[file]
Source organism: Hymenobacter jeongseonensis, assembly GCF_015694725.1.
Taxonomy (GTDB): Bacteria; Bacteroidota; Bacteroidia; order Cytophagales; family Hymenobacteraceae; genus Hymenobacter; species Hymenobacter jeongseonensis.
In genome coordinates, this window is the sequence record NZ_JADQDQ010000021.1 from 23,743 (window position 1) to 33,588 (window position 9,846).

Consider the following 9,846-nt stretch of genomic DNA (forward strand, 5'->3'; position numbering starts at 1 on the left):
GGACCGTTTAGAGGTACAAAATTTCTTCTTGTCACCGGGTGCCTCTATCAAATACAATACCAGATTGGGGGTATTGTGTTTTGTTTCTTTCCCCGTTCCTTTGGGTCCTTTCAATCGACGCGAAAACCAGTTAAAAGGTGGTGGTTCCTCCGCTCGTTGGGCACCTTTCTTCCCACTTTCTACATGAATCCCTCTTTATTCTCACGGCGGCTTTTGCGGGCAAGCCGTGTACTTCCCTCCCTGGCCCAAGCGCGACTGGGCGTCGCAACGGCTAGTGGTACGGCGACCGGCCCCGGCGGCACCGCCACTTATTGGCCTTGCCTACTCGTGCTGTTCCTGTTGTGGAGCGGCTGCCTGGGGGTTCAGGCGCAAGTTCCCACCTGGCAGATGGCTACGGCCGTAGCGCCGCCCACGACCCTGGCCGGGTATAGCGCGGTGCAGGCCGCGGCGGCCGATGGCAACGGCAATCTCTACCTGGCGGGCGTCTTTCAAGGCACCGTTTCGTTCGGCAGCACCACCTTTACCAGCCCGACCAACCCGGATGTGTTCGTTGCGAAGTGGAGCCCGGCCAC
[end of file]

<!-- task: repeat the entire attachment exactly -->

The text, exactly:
Source organism: Hymenobacter jeongseonensis, assembly GCF_015694725.1.
Taxonomy (GTDB): Bacteria; Bacteroidota; Bacteroidia; order Cytophagales; family Hymenobacteraceae; genus Hymenobacter; species Hymenobacter jeongseonensis.
In genome coordinates, this window is the sequence record NZ_JADQDQ010000021.1 from 23,743 (window position 1) to 33,588 (window position 9,846).

Consider the following 9,846-nt stretch of genomic DNA (forward strand, 5'->3'; position numbering starts at 1 on the left):
GGACCGTTTAGAGGTACAAAATTTCTTCTTGTCACCGGGTGCCTCTATCAAATACAATACCAGATTGGGGGTATTGTGTTTTGTTTCTTTCCCCGTTCCTTTGGGTCCTTTCAATCGACGCGAAAACCAGTTAAAAGGTGGTGGTTCCTCCGCTCGTTGGGCACCTTTCTTCCCACTTTCTACATGAATCCCTCTTTATTCTCACGGCGGCTTTTGCGGGCAAGCCGTGTACTTCCCTCCCTGGCCCAAGCGCGACTGGGCGTCGCAACGGCTAGTGGTACGGCGACCGGCCCCGGCGGCACCGCCACTTATTGGCCTTGCCTACTCGTGCTGTTCCTGTTGTGGAGCGGCTGCCTGGGGGTTCAGGCGCAAGTTCCCACCTGGCAGATGGCTACGGCCGTAGCGCCGCCCACGACCCTGGCCGGGTATAGCGCGGTGCAGGCCGCGGCGGCCGATGGCAACGGCAATCTCTACCTGGCGGGCGTCTTTCAAGGCACCGTTTCGTTCGGCAGCACCACCTTTACCAGCCCGACCAACCCGGATGTGTTCGTTGCGAAGTGGAGCCCGGCCAC